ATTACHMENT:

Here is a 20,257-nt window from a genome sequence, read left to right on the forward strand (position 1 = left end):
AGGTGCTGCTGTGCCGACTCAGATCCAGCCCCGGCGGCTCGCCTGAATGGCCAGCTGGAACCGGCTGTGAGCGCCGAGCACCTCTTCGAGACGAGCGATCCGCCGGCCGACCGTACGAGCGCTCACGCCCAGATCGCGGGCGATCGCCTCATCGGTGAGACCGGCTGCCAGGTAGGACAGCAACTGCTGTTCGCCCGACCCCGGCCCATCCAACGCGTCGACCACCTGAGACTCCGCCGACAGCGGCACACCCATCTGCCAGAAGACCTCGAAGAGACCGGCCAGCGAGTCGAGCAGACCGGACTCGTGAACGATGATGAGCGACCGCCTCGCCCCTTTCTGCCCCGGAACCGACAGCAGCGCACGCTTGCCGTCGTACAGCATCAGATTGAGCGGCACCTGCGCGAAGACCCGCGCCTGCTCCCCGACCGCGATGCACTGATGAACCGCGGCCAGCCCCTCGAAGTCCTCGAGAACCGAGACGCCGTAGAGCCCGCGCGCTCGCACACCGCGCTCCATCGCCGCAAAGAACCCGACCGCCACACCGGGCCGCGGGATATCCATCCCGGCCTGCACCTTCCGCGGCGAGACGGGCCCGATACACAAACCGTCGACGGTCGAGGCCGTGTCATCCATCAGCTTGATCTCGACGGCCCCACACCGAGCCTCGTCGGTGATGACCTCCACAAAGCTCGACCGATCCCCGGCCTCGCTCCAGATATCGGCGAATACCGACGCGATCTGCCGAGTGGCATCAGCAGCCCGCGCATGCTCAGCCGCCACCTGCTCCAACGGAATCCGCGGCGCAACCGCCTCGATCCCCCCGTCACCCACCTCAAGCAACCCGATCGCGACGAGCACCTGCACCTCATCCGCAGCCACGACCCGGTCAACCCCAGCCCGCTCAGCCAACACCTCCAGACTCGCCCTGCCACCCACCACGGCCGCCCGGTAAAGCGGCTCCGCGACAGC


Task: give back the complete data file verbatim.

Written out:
Here is a 20,257-nt window from a genome sequence, read left to right on the forward strand (position 1 = left end):
AGGTGCTGCTGTGCCGACTCAGATCCAGCCCCGGCGGCTCGCCTGAATGGCCAGCTGGAACCGGCTGTGAGCGCCGAGCACCTCTTCGAGACGAGCGATCCGCCGGCCGACCGTACGAGCGCTCACGCCCAGATCGCGGGCGATCGCCTCATCGGTGAGACCGGCTGCCAGGTAGGACAGCAACTGCTGTTCGCCCGACCCCGGCCCATCCAACGCGTCGACCACCTGAGACTCCGCCGACAGCGGCACACCCATCTGCCAGAAGACCTCGAAGAGACCGGCCAGCGAGTCGAGCAGACCGGACTCGTGAACGATGATGAGCGACCGCCTCGCCCCTTTCTGCCCCGGAACCGACAGCAGCGCACGCTTGCCGTCGTACAGCATCAGATTGAGCGGCACCTGCGCGAAGACCCGCGCCTGCTCCCCGACCGCGATGCACTGATGAACCGCGGCCAGCCCCTCGAAGTCCTCGAGAACCGAGACGCCGTAGAGCCCGCGCGCTCGCACACCGCGCTCCATCGCCGCAAAGAACCCGACCGCCACACCGGGCCGCGGGATATCCATCCCGGCCTGCACCTTCCGCGGCGAGACGGGCCCGATACACAAACCGTCGACGGTCGAGGCCGTGTCATCCATCAGCTTGATCTCGACGGCCCCACACCGAGCCTCGTCGGTGATGACCTCCACAAAGCTCGACCGATCCCCGGCCTCGCTCCAGATATCGGCGAATACCGACGCGATCTGCCGAGTGGCATCAGCAGCCCGCGCATGCTCAGCCGCCACCTGCTCCAACGGAATCCGCGGCGCAACCGCCTCGATCCCCCCGTCACCCACCTCAAGCAACCCGATCGCGACGAGCACCTGCACCTCATCCGCAGCCACGACCCGGTCAACCCCAGCCCGCTCAGCCAACACCTCCAGACTCGCCCTGCCACCCACCACGGCCGCCCGGTAAAGCGGCTCCGCGACAGC